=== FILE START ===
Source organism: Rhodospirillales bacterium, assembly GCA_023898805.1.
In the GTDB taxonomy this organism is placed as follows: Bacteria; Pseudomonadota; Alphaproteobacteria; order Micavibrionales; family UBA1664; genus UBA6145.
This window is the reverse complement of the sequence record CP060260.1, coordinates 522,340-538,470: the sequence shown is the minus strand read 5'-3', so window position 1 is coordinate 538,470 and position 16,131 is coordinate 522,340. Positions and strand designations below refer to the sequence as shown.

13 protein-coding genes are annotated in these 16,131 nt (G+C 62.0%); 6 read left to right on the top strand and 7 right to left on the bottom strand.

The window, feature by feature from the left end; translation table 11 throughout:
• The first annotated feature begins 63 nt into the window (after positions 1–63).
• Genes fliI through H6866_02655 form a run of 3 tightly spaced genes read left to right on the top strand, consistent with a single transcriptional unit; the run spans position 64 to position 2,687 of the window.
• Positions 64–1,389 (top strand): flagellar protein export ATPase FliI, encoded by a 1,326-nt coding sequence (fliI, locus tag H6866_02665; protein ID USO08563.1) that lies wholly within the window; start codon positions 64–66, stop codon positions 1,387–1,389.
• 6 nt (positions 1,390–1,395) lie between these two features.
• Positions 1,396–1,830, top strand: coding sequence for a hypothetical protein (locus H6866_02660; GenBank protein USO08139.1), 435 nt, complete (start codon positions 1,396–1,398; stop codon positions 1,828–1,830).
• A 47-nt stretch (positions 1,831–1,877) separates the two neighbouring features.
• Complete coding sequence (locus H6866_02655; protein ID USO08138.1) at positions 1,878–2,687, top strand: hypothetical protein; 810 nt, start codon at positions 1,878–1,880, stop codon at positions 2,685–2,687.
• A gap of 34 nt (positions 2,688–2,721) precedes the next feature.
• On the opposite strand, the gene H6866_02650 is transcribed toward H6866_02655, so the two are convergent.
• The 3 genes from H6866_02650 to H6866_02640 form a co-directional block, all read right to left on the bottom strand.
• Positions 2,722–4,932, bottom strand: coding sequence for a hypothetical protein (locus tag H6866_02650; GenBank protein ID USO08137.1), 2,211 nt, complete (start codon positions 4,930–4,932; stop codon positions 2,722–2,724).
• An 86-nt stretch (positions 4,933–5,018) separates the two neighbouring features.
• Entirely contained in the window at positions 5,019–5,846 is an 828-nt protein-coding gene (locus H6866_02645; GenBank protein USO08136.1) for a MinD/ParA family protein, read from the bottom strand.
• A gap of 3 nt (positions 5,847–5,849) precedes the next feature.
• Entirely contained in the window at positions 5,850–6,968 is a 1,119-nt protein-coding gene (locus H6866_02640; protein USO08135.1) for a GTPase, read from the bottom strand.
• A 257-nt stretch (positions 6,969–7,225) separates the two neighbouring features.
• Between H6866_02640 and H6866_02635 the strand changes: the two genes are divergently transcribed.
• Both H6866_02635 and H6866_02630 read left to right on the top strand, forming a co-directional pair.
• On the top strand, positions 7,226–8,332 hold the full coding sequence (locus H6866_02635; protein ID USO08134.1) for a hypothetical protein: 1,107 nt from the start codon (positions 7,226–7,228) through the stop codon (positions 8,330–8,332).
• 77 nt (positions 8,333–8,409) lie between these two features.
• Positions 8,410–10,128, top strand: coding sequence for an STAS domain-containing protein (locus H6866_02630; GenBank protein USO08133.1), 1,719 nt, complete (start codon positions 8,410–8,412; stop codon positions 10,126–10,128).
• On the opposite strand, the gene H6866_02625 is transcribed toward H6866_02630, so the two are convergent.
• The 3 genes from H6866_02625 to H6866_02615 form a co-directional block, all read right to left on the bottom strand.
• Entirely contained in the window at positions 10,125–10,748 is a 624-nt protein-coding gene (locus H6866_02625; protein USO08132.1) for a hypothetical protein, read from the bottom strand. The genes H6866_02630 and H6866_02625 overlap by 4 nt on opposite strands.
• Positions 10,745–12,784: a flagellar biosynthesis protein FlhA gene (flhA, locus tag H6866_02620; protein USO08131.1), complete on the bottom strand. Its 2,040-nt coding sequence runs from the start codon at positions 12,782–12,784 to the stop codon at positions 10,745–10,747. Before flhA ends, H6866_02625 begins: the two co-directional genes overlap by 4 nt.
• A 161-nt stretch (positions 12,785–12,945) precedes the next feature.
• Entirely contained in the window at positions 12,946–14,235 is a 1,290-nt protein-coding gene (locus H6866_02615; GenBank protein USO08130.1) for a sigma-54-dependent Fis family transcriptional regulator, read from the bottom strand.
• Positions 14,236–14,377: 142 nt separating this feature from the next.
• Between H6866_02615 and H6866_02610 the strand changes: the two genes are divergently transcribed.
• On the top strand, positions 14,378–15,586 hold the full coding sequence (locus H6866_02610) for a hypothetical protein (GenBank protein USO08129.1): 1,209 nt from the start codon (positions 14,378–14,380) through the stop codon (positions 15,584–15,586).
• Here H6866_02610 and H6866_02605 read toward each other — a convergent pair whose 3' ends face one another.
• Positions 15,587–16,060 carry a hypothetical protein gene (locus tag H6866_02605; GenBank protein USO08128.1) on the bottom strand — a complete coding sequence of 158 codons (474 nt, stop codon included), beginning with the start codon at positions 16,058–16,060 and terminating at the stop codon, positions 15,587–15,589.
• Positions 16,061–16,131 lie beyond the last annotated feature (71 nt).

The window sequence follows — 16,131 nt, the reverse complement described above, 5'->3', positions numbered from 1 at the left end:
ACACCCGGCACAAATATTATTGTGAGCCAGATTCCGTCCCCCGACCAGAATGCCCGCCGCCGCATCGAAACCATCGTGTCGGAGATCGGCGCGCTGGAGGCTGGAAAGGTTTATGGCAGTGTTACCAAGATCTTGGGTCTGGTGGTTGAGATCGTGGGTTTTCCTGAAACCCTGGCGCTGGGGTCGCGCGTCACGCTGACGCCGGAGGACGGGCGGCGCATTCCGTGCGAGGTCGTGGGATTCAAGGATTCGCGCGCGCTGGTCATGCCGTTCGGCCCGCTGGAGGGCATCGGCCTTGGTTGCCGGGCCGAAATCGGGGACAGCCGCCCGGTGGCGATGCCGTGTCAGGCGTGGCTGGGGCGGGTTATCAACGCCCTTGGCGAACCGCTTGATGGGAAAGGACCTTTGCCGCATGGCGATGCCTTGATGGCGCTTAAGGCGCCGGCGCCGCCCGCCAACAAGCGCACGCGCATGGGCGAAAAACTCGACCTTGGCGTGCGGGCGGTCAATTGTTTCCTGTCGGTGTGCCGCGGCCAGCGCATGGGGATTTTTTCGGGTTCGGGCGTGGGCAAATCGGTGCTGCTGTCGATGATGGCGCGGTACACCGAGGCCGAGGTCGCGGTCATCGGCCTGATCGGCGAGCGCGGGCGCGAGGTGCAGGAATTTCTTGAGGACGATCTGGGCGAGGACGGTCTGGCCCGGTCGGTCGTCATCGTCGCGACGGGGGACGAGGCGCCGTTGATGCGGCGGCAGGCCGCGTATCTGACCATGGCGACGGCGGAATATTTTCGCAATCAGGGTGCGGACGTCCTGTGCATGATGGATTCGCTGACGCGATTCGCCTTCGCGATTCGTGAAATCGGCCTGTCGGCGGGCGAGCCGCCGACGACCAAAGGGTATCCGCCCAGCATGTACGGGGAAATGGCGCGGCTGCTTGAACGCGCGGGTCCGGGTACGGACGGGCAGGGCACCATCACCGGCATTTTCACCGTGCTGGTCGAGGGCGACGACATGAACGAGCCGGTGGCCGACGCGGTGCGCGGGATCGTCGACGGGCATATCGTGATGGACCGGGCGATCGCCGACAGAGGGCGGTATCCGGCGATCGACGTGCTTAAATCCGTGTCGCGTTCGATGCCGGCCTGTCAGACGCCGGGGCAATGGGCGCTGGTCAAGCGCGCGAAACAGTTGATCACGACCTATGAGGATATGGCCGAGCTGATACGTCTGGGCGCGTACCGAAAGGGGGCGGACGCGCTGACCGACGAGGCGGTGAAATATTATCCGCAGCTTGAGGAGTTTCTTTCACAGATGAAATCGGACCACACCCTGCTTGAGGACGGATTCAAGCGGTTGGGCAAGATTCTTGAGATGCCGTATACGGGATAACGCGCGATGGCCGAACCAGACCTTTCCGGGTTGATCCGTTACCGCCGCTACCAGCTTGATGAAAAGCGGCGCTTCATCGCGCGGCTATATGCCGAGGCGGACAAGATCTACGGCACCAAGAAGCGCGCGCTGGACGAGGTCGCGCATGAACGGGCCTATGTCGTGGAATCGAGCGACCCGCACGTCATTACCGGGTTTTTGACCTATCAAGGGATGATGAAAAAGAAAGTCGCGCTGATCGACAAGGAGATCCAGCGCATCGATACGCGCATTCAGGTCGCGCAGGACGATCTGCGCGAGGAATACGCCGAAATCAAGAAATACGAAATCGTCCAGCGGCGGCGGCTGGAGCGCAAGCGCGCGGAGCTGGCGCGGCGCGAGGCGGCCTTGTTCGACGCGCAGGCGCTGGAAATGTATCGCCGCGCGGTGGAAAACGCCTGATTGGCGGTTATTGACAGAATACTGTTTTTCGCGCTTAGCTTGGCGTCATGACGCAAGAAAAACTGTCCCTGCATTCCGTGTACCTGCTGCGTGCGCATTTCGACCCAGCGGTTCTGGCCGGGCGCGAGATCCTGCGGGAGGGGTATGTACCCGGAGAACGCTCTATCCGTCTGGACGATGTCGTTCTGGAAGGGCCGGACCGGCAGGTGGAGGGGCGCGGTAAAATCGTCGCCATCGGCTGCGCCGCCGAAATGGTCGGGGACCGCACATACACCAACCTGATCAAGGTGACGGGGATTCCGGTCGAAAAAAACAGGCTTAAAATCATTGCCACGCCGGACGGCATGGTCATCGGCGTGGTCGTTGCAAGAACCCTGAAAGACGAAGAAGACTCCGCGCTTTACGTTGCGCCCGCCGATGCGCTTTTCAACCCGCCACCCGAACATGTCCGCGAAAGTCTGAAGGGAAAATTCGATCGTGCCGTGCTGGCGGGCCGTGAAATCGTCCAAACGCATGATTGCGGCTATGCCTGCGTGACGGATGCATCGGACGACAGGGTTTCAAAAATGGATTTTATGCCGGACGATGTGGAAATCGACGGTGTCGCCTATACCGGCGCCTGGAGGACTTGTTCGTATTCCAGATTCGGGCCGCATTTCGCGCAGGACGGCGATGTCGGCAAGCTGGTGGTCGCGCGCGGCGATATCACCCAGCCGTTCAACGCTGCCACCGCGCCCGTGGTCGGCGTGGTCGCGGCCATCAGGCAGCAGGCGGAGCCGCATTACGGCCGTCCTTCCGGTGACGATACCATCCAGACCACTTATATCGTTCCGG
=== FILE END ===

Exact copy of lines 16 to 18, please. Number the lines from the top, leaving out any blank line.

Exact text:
• Positions 2,722–4,932, bottom strand: coding sequence for a hypothetical protein (locus tag H6866_02650; GenBank protein ID USO08137.1), 2,211 nt, complete (start codon positions 4,930–4,932; stop codon positions 2,722–2,724).
• An 86-nt stretch (positions 4,933–5,018) separates the two neighbouring features.
• Entirely contained in the window at positions 5,019–5,846 is an 828-nt protein-coding gene (locus H6866_02645; GenBank protein USO08136.1) for a MinD/ParA family protein, read from the bottom strand.